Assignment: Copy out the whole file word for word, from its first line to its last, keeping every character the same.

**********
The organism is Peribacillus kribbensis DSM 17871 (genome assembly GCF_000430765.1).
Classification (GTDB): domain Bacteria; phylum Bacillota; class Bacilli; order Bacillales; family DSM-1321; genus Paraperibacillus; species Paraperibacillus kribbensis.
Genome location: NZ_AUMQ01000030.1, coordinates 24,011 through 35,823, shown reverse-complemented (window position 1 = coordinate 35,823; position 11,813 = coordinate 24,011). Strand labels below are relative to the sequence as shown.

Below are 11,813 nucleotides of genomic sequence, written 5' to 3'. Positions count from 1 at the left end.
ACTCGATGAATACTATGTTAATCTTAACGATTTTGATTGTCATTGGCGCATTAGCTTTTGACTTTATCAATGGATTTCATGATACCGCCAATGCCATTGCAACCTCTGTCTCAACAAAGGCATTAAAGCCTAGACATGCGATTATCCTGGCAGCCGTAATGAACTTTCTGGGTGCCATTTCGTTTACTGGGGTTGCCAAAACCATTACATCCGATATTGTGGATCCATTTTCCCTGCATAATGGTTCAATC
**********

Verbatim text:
The organism is Peribacillus kribbensis DSM 17871 (genome assembly GCF_000430765.1).
Classification (GTDB): domain Bacteria; phylum Bacillota; class Bacilli; order Bacillales; family DSM-1321; genus Paraperibacillus; species Paraperibacillus kribbensis.
Genome location: NZ_AUMQ01000030.1, coordinates 24,011 through 35,823, shown reverse-complemented (window position 1 = coordinate 35,823; position 11,813 = coordinate 24,011). Strand labels below are relative to the sequence as shown.

Below are 11,813 nucleotides of genomic sequence, written 5' to 3'. Positions count from 1 at the left end.
ACTCGATGAATACTATGTTAATCTTAACGATTTTGATTGTCATTGGCGCATTAGCTTTTGACTTTATCAATGGATTTCATGATACCGCCAATGCCATTGCAACCTCTGTCTCAACAAAGGCATTAAAGCCTAGACATGCGATTATCCTGGCAGCCGTAATGAACTTTCTGGGTGCCATTTCGTTTACTGGGGTTGCCAAAACCATTACATCCGATATTGTGGATCCATTTTCCCTGCATAATGGTTCAATC